Of Orcs and Men: A review of Warcraft: The Beginning


A film needs to be a film. If it’s based on an existing property it can’t just be a straight adaptation, there needs to be a reason for it to be a FILM otherwise it loses purpose. Each medium is different, be it a game, book or iphone app, and they each have their own needs. A film needs to have a narrative, a three act structure and characters who go through their own arcs. It needs to tell its own contained story and if you want to set up a franchise, do that in the post-credits scenes like everyone else.

Don’t leave things hanging. Don’t leave us without any sort of satisfying conclusion, because if people don’t like it, they’ll feel like they wasted their time if there isn’t a cohesive ending to bring everything into focus. Without it, you are left with a sense that the creators are more content with their own understanding of the material, rather than what the audiences need to enjoy it.

This is the biggest problem with Warcraft. Despite being something of a passion project for self-confessed fan Duncan Jones, it simply doesn’t hold together as it’s own work. It’s for the fans of WOW yet even the fans want a proper story and a nice act structure.

I came out of this Film, confused annoyed and lost, disappointed with the lack of an ending. I’m a fan of the genre and have stuck with Game of Thrones when there is such a sheer amount of characters to remember, yet here, the people, locations and ideas all come and go with such speed and no time to let them sink in. As we are introduced to each new character, we are hearing about someone else and can’t think about who they are before we have to learn about something new.

It started well, the second shot of the Film as an Orc and a Human pace around each other is a sign of a smart director knowing how to direct. Whilst one of the first scenes with lead Orc Durotan gives him and his small family some nice development which makes them sympathetic and engaging. Then everything seems to go downhill.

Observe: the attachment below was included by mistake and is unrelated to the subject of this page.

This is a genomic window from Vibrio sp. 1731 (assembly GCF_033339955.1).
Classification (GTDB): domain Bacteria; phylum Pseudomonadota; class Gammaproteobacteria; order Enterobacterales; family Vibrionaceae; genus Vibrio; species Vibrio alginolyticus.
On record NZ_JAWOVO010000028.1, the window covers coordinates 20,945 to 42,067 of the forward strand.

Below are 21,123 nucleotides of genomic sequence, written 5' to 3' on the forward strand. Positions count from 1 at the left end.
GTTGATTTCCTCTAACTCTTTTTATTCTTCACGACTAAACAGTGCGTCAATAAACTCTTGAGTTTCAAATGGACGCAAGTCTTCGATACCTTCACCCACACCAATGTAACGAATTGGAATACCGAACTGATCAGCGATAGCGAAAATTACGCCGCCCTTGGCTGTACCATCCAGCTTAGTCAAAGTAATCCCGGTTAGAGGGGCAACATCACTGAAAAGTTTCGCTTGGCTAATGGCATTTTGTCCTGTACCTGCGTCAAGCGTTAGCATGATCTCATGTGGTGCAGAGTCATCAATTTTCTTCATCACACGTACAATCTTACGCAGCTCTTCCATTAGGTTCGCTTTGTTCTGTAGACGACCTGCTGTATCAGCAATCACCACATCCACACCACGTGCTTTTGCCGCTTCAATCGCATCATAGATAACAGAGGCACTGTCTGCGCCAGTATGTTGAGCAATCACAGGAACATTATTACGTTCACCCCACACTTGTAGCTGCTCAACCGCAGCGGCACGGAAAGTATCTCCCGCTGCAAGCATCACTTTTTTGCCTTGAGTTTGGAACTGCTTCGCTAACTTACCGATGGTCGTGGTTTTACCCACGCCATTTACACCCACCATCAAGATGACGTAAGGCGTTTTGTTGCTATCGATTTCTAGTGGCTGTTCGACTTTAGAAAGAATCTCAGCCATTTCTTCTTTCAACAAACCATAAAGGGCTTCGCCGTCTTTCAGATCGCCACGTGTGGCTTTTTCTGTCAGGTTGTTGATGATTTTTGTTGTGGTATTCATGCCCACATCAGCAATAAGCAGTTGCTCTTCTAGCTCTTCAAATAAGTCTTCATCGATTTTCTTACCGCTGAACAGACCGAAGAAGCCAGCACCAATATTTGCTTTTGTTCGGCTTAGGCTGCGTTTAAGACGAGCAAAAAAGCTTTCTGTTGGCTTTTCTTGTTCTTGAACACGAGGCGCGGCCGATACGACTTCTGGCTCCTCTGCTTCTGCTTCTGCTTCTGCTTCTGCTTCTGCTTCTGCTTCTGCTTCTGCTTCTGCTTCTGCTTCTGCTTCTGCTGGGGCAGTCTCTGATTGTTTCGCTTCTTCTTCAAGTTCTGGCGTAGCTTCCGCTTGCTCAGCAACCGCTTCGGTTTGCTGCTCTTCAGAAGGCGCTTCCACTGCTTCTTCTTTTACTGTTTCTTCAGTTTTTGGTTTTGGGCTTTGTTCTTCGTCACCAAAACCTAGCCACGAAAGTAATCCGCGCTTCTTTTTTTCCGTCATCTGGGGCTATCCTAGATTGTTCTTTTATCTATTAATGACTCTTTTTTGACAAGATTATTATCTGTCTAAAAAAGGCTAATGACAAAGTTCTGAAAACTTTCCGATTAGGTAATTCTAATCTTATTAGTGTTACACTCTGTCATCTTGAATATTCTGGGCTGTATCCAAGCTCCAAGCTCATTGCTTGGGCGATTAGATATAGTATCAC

Lead baddie Gul’dan is snarly and spikier than the other Orcs and his plan is to invade the human world has no real weight. The humans are all fairly unassuming and dull. Even the lead Anduin is introduced as a plot point rather than a character and the human characters that surround him are in no way as interesting as the Orcs.

The Film trundles along inserting in scenes here and there that only add to the convoluted nature of the world, not giving us time to get used to the things we have before telling us what we’ll get.

The finale leaves so many threads untangled that it barely works as an ending with the main villain not dying and not even getting to slink into the shadows, he just disappears. There’s an unresolved thread which frustratingly ends the Film without a resolution, assuming that we want to see that particular thread left over till the next Film when there’s no reason why it can’t be resolved now.

On top of that, so many of the main characters die that you’re left with some of the least interesting people in it.

I wanted to like this Film, I really did and despite some ok music and perfectly good CGI, there was a lot of stuff that didn’t take the time to make sense to passing fans. It was plodding and confusing and ends without a resolution to this one story, instead opting for beginning three others.

It’s passingly passable but has nothing to warrant a re-watch.

Rating: C


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